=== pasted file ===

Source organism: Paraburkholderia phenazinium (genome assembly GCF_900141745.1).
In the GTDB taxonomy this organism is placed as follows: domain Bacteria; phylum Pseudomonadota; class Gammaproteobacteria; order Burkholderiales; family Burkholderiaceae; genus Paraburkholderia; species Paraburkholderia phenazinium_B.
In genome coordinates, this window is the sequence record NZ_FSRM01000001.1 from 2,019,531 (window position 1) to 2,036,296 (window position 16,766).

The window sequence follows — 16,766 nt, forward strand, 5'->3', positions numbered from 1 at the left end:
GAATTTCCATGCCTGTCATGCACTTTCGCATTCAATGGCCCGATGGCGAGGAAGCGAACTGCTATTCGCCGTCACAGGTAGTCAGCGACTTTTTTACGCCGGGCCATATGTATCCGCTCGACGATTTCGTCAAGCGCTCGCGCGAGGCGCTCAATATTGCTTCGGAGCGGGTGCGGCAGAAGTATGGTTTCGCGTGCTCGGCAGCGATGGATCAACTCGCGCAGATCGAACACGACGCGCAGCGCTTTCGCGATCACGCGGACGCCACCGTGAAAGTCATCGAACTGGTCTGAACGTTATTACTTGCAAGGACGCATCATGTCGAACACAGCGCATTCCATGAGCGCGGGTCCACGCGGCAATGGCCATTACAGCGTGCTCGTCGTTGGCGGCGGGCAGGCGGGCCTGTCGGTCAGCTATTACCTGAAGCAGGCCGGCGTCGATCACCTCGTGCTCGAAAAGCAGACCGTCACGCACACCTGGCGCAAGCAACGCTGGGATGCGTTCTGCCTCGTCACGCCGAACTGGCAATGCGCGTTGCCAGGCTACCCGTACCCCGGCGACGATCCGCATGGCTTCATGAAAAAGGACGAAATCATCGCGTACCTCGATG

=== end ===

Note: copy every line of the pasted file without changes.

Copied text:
Source organism: Paraburkholderia phenazinium (genome assembly GCF_900141745.1).
In the GTDB taxonomy this organism is placed as follows: domain Bacteria; phylum Pseudomonadota; class Gammaproteobacteria; order Burkholderiales; family Burkholderiaceae; genus Paraburkholderia; species Paraburkholderia phenazinium_B.
In genome coordinates, this window is the sequence record NZ_FSRM01000001.1 from 2,019,531 (window position 1) to 2,036,296 (window position 16,766).

The window sequence follows — 16,766 nt, forward strand, 5'->3', positions numbered from 1 at the left end:
GAATTTCCATGCCTGTCATGCACTTTCGCATTCAATGGCCCGATGGCGAGGAAGCGAACTGCTATTCGCCGTCACAGGTAGTCAGCGACTTTTTTACGCCGGGCCATATGTATCCGCTCGACGATTTCGTCAAGCGCTCGCGCGAGGCGCTCAATATTGCTTCGGAGCGGGTGCGGCAGAAGTATGGTTTCGCGTGCTCGGCAGCGATGGATCAACTCGCGCAGATCGAACACGACGCGCAGCGCTTTCGCGATCACGCGGACGCCACCGTGAAAGTCATCGAACTGGTCTGAACGTTATTACTTGCAAGGACGCATCATGTCGAACACAGCGCATTCCATGAGCGCGGGTCCACGCGGCAATGGCCATTACAGCGTGCTCGTCGTTGGCGGCGGGCAGGCGGGCCTGTCGGTCAGCTATTACCTGAAGCAGGCCGGCGTCGATCACCTCGTGCTCGAAAAGCAGACCGTCACGCACACCTGGCGCAAGCAACGCTGGGATGCGTTCTGCCTCGTCACGCCGAACTGGCAATGCGCGTTGCCAGGCTACCCGTACCCCGGCGACGATCCGCATGGCTTCATGAAAAAGGACGAAATCATCGCGTACCTCGATG